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  • Road to the 2019 Elections: Widodo Picks Islamic Scholar, Subianto Picks Businessman

    Road to the 2019 Elections: Widodo Picks Islamic Scholar, Subianto Picks Businessman as Running Mate

    It is finally clear which pairs will compete in Indonesia’s 2019 presidential election. On Saturday August 10th, 2018 (only hours before the deadline ended), political parties officially registered their presidential and vice-presidential candidates at the General Elections Commission (in Indonesian: Komisi Pemilihan Umum, or KPU). As was widely assumed, only two pairs will compete in the 2019 presidential election. Thus, there are also two coalitions of political parties.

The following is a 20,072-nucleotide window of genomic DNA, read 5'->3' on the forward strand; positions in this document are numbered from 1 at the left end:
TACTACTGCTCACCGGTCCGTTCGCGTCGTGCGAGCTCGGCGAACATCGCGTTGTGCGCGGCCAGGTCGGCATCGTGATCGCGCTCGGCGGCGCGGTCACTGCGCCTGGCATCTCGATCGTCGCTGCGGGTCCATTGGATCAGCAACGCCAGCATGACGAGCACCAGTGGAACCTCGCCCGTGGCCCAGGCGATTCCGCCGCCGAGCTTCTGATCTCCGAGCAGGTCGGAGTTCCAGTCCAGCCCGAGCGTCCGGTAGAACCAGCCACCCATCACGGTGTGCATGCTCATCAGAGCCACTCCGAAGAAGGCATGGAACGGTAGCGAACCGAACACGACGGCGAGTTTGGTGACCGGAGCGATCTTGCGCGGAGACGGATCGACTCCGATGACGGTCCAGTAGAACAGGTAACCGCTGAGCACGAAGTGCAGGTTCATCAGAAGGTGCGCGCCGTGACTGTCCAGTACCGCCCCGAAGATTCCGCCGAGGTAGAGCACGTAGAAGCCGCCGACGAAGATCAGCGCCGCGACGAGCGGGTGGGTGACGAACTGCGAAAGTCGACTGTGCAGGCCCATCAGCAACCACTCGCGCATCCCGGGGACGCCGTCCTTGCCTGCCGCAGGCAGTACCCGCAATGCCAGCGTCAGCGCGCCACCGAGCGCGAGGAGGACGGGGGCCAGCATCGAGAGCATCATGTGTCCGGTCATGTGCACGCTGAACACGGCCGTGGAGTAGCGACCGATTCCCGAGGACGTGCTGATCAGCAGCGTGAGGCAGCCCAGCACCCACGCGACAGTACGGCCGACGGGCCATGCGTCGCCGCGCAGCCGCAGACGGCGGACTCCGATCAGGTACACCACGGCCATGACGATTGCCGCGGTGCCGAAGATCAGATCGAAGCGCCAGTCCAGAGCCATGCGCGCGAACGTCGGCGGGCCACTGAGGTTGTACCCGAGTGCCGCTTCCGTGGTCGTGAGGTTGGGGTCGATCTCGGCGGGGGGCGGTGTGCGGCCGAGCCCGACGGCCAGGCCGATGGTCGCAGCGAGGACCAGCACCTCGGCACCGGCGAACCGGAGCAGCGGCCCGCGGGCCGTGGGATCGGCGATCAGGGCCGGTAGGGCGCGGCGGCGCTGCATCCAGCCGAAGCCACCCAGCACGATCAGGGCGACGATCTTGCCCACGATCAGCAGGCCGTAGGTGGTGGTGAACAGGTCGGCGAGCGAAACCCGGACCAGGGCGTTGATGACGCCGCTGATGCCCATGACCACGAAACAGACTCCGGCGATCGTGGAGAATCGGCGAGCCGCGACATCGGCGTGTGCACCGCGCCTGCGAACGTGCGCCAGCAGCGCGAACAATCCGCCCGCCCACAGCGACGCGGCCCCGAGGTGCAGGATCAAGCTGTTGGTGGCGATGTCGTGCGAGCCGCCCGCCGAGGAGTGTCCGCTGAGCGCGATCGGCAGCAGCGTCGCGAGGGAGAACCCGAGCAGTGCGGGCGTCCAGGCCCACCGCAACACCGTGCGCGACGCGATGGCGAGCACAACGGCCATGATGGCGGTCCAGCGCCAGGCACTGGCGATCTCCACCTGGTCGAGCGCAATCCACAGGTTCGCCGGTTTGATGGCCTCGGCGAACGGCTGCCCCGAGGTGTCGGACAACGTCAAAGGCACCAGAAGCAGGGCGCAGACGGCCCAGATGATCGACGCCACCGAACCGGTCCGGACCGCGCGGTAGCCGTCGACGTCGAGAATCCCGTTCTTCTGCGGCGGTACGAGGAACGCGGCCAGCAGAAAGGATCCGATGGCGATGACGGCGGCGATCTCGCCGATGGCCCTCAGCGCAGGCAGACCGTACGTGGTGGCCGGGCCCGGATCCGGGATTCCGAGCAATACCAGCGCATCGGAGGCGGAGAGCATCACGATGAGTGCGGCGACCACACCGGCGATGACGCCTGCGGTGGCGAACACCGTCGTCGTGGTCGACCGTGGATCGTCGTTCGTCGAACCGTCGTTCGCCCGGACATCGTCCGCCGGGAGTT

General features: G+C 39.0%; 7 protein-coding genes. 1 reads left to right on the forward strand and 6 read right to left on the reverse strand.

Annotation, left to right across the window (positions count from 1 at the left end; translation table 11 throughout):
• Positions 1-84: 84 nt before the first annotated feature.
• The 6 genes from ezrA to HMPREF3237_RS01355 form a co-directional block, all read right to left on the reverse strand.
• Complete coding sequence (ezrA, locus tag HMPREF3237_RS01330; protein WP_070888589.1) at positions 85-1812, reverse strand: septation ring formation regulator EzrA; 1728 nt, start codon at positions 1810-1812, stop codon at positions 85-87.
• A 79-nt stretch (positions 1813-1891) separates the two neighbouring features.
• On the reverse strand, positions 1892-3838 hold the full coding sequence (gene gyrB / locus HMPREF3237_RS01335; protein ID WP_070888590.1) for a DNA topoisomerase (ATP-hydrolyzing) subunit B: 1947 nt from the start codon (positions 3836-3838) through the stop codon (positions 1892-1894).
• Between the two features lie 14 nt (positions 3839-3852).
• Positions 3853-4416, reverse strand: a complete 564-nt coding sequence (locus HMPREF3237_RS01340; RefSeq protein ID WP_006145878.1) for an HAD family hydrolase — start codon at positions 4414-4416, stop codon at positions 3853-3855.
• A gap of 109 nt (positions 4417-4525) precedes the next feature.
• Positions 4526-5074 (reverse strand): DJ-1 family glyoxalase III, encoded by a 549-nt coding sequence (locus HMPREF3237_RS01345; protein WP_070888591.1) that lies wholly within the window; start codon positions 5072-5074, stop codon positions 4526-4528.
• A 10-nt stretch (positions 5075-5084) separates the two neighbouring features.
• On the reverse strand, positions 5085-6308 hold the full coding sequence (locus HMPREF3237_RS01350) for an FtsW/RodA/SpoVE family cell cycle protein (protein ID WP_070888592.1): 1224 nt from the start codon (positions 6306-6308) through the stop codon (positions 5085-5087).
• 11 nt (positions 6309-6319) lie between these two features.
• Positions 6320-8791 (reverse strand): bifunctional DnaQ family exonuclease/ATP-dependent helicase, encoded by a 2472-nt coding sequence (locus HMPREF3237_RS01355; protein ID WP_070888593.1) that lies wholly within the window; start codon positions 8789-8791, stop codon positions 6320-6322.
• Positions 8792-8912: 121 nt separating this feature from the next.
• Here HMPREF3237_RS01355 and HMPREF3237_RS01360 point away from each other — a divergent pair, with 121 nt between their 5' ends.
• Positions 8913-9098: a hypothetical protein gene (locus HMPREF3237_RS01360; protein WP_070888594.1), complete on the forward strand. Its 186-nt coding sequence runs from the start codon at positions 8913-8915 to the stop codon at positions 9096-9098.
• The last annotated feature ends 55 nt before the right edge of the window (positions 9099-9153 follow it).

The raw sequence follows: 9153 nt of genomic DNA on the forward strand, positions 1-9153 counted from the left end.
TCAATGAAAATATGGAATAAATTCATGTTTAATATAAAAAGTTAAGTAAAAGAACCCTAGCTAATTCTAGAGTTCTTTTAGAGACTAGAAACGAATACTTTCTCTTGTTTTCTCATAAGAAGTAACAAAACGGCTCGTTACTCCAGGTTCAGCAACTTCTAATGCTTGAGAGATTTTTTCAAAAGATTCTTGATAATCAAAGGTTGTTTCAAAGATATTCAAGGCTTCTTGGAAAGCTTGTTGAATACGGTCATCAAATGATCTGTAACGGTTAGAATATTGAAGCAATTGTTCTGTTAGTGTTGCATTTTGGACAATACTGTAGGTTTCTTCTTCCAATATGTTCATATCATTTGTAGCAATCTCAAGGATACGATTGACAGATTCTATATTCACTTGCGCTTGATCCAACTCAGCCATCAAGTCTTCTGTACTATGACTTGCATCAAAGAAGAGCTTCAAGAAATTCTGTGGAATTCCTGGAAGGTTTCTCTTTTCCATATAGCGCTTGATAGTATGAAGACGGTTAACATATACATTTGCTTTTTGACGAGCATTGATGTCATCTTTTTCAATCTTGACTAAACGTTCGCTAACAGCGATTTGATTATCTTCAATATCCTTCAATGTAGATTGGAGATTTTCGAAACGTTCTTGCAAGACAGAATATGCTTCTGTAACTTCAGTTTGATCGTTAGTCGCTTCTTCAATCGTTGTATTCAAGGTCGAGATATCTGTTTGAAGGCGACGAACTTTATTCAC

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  • 2019 Presidential Election Indonesia: Widodo-Amin vs Subianto-Uno

    2019 Presidential Election Indonesia: Widodo-Amin vs Subianto-Uno

    It was a very exciting afternoon and evening on Friday (09 August 2018), especially for those who follow contemporary Indonesian politics as well as those who love sinetron (Indonesian soap operas) since there occurred plenty of drama. At the end of the day it became clear that two pairs (consisting of a presidential and vice-presidential candidate) will compete in the 2019 presidential election: (1) Joko Widodo and Ma'ruf Amin versus (2) Prabowo Subianto and Sandiaga Uno.